Skip to content

Survivor shares memories of wolf attack

Temela Pitsiulak knows the terrifying feeling of being trapped under a wolf, fighting for his life.
Temela Pitsiulak with a beluga hunted during summer 2022. He shares his recollections with Nunavut News of a terrifying wolf attack during a past hunt. Photo courtesy of Temela Pitsiulak

Temela Pitsiulak knows the terrifying feeling of being trapped under a wolf, fighting for his life.

Pitsiulak was hunting caribou when he had the extraordinary encounter with the predator in July 2016. Six years later, he recounts his traumatizing experience in an interview with Nunavut News.

“We were outside of Kinngait. There was a few boats that went to Saqva for the caribou hunt, before we reached the camp site. A lot of us men got dropped off to the land so we could walk and look for caribou on our way to the camp site,” recalls Pitsiulak, who is captain of Kinngait’s fire department.

At that moment, Pitsiulak took a shortcut across the beach and ended up being stuck, as water rapidly started flowing in on the path he wanted to take.

“I turned back but the water was just as deep the way I went too so I decided to climb the biggest boulder and wait for the boats to show up. Luckily, one of the captains saw me standing on top of a rock and they got to me right on time” he says.

The team ended up reaching the base camp that day and rested in hopes of finding caribou in the morning.

The following day, Pitsiulak and his friends separated and walked the land to try and find some game. After hours of searching, Pitsiulak didn’t have any luck in finding caribou so he decided to return to camp.

“I didn’t see one that day so I went back to the camp and had food and a coffee. After that, I left my tent and started walking towards where the other guys were but turned back to pick up my pocket knife just in case I had to help butcher a caribou,” remembers Pitsiulak.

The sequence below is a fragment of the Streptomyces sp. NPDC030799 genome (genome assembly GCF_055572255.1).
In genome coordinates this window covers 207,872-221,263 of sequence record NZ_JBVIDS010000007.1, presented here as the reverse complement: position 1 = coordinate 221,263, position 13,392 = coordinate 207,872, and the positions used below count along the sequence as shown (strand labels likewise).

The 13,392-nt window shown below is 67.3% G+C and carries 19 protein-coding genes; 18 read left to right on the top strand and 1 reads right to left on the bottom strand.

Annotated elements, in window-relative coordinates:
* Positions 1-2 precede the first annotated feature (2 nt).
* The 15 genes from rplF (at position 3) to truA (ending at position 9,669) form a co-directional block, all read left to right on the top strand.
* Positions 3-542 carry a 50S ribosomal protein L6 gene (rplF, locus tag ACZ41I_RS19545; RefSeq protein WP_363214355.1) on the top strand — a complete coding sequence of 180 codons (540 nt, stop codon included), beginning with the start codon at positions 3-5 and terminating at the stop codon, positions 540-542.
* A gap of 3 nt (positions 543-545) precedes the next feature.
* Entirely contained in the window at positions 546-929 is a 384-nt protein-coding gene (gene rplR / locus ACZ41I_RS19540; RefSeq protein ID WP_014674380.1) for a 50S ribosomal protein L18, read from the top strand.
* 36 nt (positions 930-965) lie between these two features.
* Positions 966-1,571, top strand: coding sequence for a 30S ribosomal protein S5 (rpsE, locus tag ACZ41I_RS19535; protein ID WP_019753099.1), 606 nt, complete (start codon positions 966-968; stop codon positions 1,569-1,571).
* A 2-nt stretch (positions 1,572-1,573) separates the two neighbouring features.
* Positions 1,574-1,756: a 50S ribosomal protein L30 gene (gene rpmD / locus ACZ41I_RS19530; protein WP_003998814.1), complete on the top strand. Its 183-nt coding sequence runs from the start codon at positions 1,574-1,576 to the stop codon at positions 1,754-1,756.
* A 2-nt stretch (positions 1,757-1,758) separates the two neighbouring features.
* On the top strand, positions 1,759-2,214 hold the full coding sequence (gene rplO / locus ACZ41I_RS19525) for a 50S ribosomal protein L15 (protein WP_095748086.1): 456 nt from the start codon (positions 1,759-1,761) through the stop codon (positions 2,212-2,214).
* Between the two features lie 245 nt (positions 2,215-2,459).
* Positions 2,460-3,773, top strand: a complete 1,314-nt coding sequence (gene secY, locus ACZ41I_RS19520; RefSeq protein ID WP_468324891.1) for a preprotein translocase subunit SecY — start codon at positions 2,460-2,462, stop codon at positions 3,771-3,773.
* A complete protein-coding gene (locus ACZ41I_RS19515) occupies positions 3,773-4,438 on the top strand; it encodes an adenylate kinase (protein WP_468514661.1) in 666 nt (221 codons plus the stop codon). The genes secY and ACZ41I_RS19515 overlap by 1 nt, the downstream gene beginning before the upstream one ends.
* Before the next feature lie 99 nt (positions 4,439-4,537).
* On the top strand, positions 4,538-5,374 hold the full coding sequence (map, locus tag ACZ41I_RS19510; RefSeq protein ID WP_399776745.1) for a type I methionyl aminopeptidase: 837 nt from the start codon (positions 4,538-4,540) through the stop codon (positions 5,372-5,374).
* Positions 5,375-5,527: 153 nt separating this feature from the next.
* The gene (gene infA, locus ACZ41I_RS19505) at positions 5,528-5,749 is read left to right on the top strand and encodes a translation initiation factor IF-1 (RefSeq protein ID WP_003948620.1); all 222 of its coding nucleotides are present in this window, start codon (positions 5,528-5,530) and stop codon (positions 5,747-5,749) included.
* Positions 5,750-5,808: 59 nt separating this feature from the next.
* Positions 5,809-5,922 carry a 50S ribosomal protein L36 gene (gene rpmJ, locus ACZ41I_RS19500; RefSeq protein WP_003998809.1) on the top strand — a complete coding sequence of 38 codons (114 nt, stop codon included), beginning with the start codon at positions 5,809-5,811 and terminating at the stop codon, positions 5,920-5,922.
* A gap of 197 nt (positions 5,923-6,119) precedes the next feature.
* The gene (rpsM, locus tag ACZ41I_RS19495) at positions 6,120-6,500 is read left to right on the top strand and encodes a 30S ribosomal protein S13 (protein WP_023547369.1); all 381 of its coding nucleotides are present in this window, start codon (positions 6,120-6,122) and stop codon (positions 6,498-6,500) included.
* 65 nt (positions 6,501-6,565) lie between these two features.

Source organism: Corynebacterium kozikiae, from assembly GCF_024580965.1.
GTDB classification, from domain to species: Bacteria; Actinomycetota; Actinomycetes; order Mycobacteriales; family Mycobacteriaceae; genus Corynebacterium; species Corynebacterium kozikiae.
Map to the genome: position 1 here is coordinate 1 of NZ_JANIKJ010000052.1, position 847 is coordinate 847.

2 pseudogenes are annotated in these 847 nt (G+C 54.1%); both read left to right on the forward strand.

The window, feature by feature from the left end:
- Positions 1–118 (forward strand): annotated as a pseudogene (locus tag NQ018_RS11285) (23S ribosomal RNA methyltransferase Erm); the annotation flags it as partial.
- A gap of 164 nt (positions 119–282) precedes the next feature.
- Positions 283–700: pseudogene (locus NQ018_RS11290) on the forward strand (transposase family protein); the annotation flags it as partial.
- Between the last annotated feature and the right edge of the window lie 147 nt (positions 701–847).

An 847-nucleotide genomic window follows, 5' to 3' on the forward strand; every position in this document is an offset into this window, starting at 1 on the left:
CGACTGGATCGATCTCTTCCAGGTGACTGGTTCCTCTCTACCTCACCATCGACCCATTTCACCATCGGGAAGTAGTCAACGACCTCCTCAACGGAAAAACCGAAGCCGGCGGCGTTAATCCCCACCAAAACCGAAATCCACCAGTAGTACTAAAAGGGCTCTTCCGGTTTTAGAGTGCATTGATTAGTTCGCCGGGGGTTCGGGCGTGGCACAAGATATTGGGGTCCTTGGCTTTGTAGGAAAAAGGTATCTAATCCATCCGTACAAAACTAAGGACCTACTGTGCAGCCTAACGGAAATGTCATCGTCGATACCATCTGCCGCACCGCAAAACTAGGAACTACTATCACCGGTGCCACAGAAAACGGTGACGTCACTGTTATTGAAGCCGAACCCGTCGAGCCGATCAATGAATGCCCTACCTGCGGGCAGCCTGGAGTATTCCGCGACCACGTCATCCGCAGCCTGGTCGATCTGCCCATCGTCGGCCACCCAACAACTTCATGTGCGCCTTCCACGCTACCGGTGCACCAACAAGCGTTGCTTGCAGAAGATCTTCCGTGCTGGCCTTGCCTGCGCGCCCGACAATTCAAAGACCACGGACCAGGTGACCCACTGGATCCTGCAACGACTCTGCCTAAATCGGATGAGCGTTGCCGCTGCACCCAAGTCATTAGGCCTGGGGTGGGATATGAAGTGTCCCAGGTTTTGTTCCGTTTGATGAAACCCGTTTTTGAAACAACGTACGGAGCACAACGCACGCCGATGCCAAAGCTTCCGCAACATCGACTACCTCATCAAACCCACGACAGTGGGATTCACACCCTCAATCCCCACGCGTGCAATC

Once he got back on his way, he stumbled upon one of his friends, lugging part of a carcass.

“I found one of them and he had a nice fat caribou that he was carrying on his shoulders so I ran to him. When I got to him I said, ‘All right, we will have the best boiled meat tonight,’ and I took a chunk of fat out of what my friend carried.”

He then asked him where the rest of the animal was to help carry the remainder of the harvest to camp. His friend replied, “Let’s pick it up tomorrow. I left it on top of a big boulder.”

Pitsiulak was worried birds would eat all the fat overnight, so he decided to go get the rest of the animal by himself before heading back to camp. After being directed to the location, he went on his way, encouraged by the tasty bits of fat he had received from his friend’s hunt.

Jumped by the wolf

“I started to walk up towards it while munching on a chunk of caribou fat. About 15 minutes after splitting with my buddy, in the corner of my eye I saw something white coming towards me really fast. I looked and it was an Arctic wolf running towards me! I started running away from it while still looking at it and soon after… I tripped on a rock because I was not looking where I ran and I was looking at the wolf instead,” he recalls.

“I was on my back when the wolf jumped on top of me. I blocked my face with both my arms fists up, elbows down, and it bit my arm. I got up really fast, it had my left arm but it did not bite through it.”

Although his arm was still free, he recalls the wolf having a really good grip on his hood and jacket sleeve.

“Every time I tried to pull off from its grip, the wolf just kept getting closer, so I started pushing instead. While pushing it away, I remembered I had a pocket knife in my right side jacket pocket,” he said.

The pocket was zipped and he was unsuccessful in getting it open while being jostled by the powerful predator.

“I pushed the wolf away from me hard… that was the only way I was able to keep my jacket from going up and down while trying to open the pocket. I laid on my jacket so I was able to unzip the pocket and grab my pocket knife. I was lucky it was the kind of knife you can open with just your thumb,” Pitsiulak recalls. “First swing I missed the wolf and almost got my arm instead. At that point, every time I pulled the wolf got very close to me so I pulled hard and stabbed it right over the nose.

“I can never forget the noise the wolf was making when I stabbed it. It sounded like a wounded or hurt dog. It ran away so I started to run back to camp. After about 10 yards of running, I realized I only had one boot on, so I ran back and got my boot, and then ran all the way to camp.

“I feel very lucky to have survived these two incidents in two days at the camp,” he says.